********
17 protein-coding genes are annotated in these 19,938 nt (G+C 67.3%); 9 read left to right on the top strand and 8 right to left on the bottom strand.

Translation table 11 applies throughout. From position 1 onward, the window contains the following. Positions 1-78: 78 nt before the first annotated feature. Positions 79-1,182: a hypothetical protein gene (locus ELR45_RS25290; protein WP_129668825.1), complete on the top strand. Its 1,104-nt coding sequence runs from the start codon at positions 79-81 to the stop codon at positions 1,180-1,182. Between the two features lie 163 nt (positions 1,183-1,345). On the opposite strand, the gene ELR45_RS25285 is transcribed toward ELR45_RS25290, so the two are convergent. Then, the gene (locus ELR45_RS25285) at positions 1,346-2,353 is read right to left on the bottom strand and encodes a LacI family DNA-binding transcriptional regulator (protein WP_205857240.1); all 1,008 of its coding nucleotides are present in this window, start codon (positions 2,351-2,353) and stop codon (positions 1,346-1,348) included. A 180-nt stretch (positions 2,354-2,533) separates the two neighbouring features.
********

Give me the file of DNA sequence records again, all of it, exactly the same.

17 protein-coding genes are annotated in these 19,938 nt (G+C 67.3%); 9 read left to right on the top strand and 8 right to left on the bottom strand.

Translation table 11 applies throughout. From position 1 onward, the window contains the following. Positions 1-78: 78 nt before the first annotated feature. Positions 79-1,182: a hypothetical protein gene (locus ELR45_RS25290; protein WP_129668825.1), complete on the top strand. Its 1,104-nt coding sequence runs from the start codon at positions 79-81 to the stop codon at positions 1,180-1,182. Between the two features lie 163 nt (positions 1,183-1,345). On the opposite strand, the gene ELR45_RS25285 is transcribed toward ELR45_RS25290, so the two are convergent. Then, the gene (locus ELR45_RS25285) at positions 1,346-2,353 is read right to left on the bottom strand and encodes a LacI family DNA-binding transcriptional regulator (protein WP_205857240.1); all 1,008 of its coding nucleotides are present in this window, start codon (positions 2,351-2,353) and stop codon (positions 1,346-1,348) included. A 180-nt stretch (positions 2,354-2,533) separates the two neighbouring features.